Michigan Heat Awareness Day
Friday May 23rd 2014

 

NWS Heat Web Page
Heat Safety Heat Index
Forecast
UV Safety  Press Packet

 

Heat Safety Information

What exactly is a heat wave?
A heat wave is a prolonged period of excessive heat and humidity. An Excessive Heat Warning is issued if the heat index equals or exceeds 105° for at least three consecutive hours. Heat Advisories are posted when the heat index is expected to exceed 100° for three consecutive hour and can be extended into the night if low temperatures are in the 70s or higher.

What is the Heat Index?
The heat index is a measurement of how hot it really feels when the relative humidity is incorporated with the actual temperature. Heat indices were designed for use in the shade with light wind conditions. If in direct sunlight, the heat index can increase as much as 15°. With very hot and dry air, strong winds can also be extremely dangerous.

 

Category Classification Heat Index/Apparent Temperature (0F) General Affect on People in High Risk Groups
I Extremely Hot 130° F or Higher Heat/Sunstroke highly likely with continued exposure
II Very Hot 105° F - 130° F Sunstroke, heat cramps, or heat exhaustion likely, and heatstroke possible with prolonged exposure and/or physical activity
III Hot 90° F - 105° F Sunstroke, heat cramps, or heat exhaustion possible with prolonged exposure and/or physical activity
IV Very Warm 80° F - 90° F Fatigue possible with prolonged exposure and/or physical activity

 

What are the impacts of excessive heat?

As temperatures and humidity climb, the body has to work harder to maintain a constant temperature of 98.6°. Ninety percent of the body cooling process is done by evaporation of water through the skin, or sweating. Higher relative humidity slows the evaporation rate and cooling process. Heart rates increase trying to pump more blood through the body, that in turn, evaporates more liquids from the body. When the heat gain exceeds the level of heat the body can remove, or when the body cannot compensate for fluids and salt lost through perspiration, the temperature of the body begins to rise and a heat related illness may develop.

Ranging in severity, heat disorders share one common feature: the individual has overexposed or overexercised for his/her age and physical condition.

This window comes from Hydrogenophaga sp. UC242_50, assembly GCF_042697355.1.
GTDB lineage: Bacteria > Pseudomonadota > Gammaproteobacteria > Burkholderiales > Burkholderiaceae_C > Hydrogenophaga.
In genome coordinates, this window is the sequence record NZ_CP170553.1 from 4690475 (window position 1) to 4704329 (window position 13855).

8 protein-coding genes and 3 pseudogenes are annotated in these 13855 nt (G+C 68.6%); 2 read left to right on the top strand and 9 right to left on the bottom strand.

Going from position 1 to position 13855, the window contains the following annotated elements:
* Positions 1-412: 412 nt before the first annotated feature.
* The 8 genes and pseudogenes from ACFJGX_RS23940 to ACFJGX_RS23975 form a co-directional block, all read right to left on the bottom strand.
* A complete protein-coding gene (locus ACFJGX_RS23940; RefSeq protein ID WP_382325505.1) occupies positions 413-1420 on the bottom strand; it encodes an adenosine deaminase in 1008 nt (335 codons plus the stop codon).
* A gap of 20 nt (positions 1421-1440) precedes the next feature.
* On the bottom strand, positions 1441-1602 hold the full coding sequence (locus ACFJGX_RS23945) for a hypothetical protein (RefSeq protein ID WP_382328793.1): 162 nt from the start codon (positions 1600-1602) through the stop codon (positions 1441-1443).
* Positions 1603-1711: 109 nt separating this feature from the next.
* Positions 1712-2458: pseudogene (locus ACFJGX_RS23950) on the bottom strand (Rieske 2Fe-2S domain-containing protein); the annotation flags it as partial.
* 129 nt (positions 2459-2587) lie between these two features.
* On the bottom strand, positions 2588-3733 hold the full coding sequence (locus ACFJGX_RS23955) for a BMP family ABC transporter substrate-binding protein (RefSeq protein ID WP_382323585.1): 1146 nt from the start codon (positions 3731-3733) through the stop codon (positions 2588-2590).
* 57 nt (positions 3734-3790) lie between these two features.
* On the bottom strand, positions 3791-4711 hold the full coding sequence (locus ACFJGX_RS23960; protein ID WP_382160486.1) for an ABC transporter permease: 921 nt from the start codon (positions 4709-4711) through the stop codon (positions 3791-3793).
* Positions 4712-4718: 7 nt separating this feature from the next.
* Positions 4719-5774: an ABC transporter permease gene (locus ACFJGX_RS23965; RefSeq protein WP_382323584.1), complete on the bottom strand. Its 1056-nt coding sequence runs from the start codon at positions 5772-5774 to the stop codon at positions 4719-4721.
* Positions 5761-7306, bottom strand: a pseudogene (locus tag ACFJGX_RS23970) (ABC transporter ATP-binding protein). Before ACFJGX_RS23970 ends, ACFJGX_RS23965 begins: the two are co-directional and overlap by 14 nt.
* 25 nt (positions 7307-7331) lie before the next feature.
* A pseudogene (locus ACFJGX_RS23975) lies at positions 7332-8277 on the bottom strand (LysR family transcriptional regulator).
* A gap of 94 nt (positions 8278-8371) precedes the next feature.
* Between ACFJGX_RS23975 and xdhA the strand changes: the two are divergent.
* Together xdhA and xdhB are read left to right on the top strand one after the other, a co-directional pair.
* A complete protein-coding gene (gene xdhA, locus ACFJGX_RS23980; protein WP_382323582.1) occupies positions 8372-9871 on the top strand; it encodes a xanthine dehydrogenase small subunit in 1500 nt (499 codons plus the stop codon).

Four types of heat disorders that occur and their symptoms include:

  • Sunburn: Redness and pain. (also swelling, blisters, fever, and headaches)
  • Heat cramps: Painful spasms usually in the legs and abdomen. (also heavy sweating)
  • Heat Exhaustion: Heavy sweating and weakness, along with cold, pale, and clammy skin.
  • Heat Stroke: A high body temperature, hot and dry skin, a rapid and strong pulse, and possible unconsciousness.

All heat disorders require attention, but heat stroke is a severe medical emergency and requires immediate medical attention. Any delays can result in death.

Never Leave Children, Disabled Adults or Pets in Parked Vehicles

Each year, dozens of children and untold numbers of pets left in parked vehicles die from hyperthermia. Hyperthermia is an acute condition that occurs when the body absorbs more heat than it can handle. Hyperthermia can occur even on a mild day. Studies have shown that the temperature inside a parked vehicle can rapidly rise to a dangerous level for children, pets and even adults.  Leaving the windows slightly open does not significantly decrease the heating rate. The effects can be more severe on children because their bodies warm at a faster rate than adults.

What can I do to stay safe during hot weather?

Following some simple safety tips can help prevent heat related problems:

  • Stay out of the sun. (sunburn makes the job of heat dissipation more difficult)
  • Spend as much time as possible in air conditioning. If you do not have an air conditioner, go to an air-conditioned public building, like a library.
  • Slow down. (reduce, eliminate, or reschedule physical activities for a cooler time of the day)
  • Drink plenty of water, even if you do not feel thirsty. Do not drink any alcohol, including beer.
  • Dress in lightweight and light colored clothes. This will reflect the sunlight and heat.
  • Eat smaller meals and less proteins.
  • Do not take salt tablets unless specified by a physician.

What are the impacts of hot weather?

Michigan averages about 4 heat related deaths each year.  The number of heat related illnesses are difficult to record, but it is fair to say that each year in Michigan there are hundreds of heat related illnesses some of which require hospitalizations.  The national average is 119 heat related deaths making heat the number one weather related killer in the United States.

 see 72 year list for text

   

 


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